Sunday Book Reviews – 10/11/20

Bookshelf books, photo by Alien Motives

The Wild Goose Chronicles by Trent Harris (1998, Gibbs Smith)

This is a travelogue book, written in gonzo journalism style by the creator of the movie Rubin and Ed. It details his efforts to get to Timbuktu, Mali, and his return.

It’s a very good example of the form, but misses out on most of the sex and drugs which is typically awash within similar efforts. Gonzo journalism was popularized by Hunter S. Thompson and focuses on the accuracy of emotion and impression rather than factual accuracy. It is particularly helpful when writing pieces where the journalist may have been impaired because of mind-altering substances; rather than worry about whether something experienced was real, the journalist can explain what their particular impressions of reality were at a given time.

This provides a great deal of leeway to the author, and that freedom needs to be supplemented with storytelling. In this case, that requirement is fulfilled with humor. The result is a pleasant, if short, book. Despite being supplemented with pictures, taking advantage of blank space and using variable font sizes in an effort to convey emotional state, the book clocks in at about 110 pages.

It’s a pleasant casual read, though, and instructive without being too offensive for anyone who is curious about the format.

Bad Kitty For President by Nick Bruel (2012, Roaring Brook Press)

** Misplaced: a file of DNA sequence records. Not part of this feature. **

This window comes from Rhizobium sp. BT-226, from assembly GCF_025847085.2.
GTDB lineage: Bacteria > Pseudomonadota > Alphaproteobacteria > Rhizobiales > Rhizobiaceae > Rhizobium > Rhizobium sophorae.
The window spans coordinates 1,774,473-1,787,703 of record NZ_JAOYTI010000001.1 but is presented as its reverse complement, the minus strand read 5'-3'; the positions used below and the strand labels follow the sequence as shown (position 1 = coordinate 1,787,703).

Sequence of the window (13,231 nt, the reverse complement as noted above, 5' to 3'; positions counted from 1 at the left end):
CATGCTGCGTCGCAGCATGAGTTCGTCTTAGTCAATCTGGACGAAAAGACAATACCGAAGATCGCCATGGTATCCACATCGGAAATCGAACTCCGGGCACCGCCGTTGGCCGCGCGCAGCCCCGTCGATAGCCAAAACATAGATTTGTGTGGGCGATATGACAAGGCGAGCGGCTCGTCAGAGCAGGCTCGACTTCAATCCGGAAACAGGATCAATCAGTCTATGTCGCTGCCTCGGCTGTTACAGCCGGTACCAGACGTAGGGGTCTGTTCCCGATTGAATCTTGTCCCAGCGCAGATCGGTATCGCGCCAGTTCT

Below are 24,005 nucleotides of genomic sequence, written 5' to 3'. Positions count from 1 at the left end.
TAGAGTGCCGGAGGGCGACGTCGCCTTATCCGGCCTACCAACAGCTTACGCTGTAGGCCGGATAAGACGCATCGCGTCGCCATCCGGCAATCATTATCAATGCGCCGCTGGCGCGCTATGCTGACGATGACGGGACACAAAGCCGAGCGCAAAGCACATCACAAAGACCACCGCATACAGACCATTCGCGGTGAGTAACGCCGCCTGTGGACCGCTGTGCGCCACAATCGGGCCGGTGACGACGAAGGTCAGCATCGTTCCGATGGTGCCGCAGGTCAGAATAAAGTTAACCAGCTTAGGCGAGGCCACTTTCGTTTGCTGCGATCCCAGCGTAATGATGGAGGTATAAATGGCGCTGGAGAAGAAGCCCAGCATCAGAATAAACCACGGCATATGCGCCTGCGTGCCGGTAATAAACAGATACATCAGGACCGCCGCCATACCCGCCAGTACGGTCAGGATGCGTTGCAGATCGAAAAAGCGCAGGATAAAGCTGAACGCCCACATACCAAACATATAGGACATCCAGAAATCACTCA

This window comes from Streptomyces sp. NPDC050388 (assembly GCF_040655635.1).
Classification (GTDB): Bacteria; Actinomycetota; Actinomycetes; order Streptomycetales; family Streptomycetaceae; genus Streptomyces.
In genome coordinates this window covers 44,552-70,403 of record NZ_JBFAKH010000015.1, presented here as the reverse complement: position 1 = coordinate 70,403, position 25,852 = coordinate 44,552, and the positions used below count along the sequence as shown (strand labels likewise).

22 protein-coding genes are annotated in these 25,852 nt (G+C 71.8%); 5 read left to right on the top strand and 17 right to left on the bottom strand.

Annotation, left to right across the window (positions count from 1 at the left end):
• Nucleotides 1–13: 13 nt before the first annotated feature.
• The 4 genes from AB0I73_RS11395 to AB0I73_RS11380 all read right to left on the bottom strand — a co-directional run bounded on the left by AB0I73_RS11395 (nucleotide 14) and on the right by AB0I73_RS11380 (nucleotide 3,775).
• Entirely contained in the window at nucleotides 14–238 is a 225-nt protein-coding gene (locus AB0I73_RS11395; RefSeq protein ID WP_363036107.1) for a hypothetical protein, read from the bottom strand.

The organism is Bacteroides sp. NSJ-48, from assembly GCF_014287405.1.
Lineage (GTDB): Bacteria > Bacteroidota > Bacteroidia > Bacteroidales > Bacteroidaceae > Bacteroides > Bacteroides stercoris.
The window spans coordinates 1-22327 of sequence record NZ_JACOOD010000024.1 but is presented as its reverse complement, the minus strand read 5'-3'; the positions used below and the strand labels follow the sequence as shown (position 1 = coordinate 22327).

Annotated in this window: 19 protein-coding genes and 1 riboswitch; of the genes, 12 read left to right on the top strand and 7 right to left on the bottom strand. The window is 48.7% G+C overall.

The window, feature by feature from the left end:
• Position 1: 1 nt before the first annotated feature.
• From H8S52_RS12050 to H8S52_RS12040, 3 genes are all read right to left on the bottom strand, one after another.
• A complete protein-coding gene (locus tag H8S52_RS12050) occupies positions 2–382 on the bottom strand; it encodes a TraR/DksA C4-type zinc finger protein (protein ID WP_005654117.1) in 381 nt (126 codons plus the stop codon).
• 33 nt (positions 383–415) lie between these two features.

The Bad Kitty books are designed for young readers, from introducing children to the alphabet up through middle school concepts. Because of that, an adult needs to check the reading level of a particular book in the series before purchasing it for a child. That is fairly uncommon in books which aren’t tied to existing products (like Marvel or DC heroes) and needs to be addressed.

This book is designed for the older range of readers, the middle schoolers. It explains the American election process to children without getting into policy questions, staging the story as a challenge between Bad Kitty and one of the supporting characters in their effort to get elected to a position of prominence in their neighborhood.

The book is very impressive.

While other books regularly cover the function of government, it’s rare to find one that focuses on campaigning. Not only does BKfP fill that role, it does so fairly comprehensively. The book covers misinformation, attacking one’s rivals, positive messaging, debates and debate prep, balloting, and more. For a person who is truly politically active, it’s a relief to see all of the basics laid out in a presentation that is easily understood while having a storyline that can maintain a child’s interest.

For the typical parent, including those who believe they’re politically astute because they forward a lot of memes on Facebook, the result contains a hidden danger. It’s a book which, if read by a parent to a child, will likely teach the parent quite a bit; and if read exclusively by a child, will enable the child to correct their parents in conversation.

Many children love to correct their parents.

If you happen to have a young relative, aged 7-10, who’s confused or disinterested by the election and aren’t alienated from their parents because of partisan support, this would make an ideal gift. If there is some tension, you might want to wait a few months or more before presenting it to the child… but this is a book which should be made available to most kids. It’s an excellent supplement to the typical rudimentary explanations of government function.

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About AlienMotives 1991 Articles
Ex-Navy Reactor Operator turned bookseller. Father of an amazing girl and husband to an amazing wife. Tired of willful political blindness, but never tired of politics. Hopeful for the future.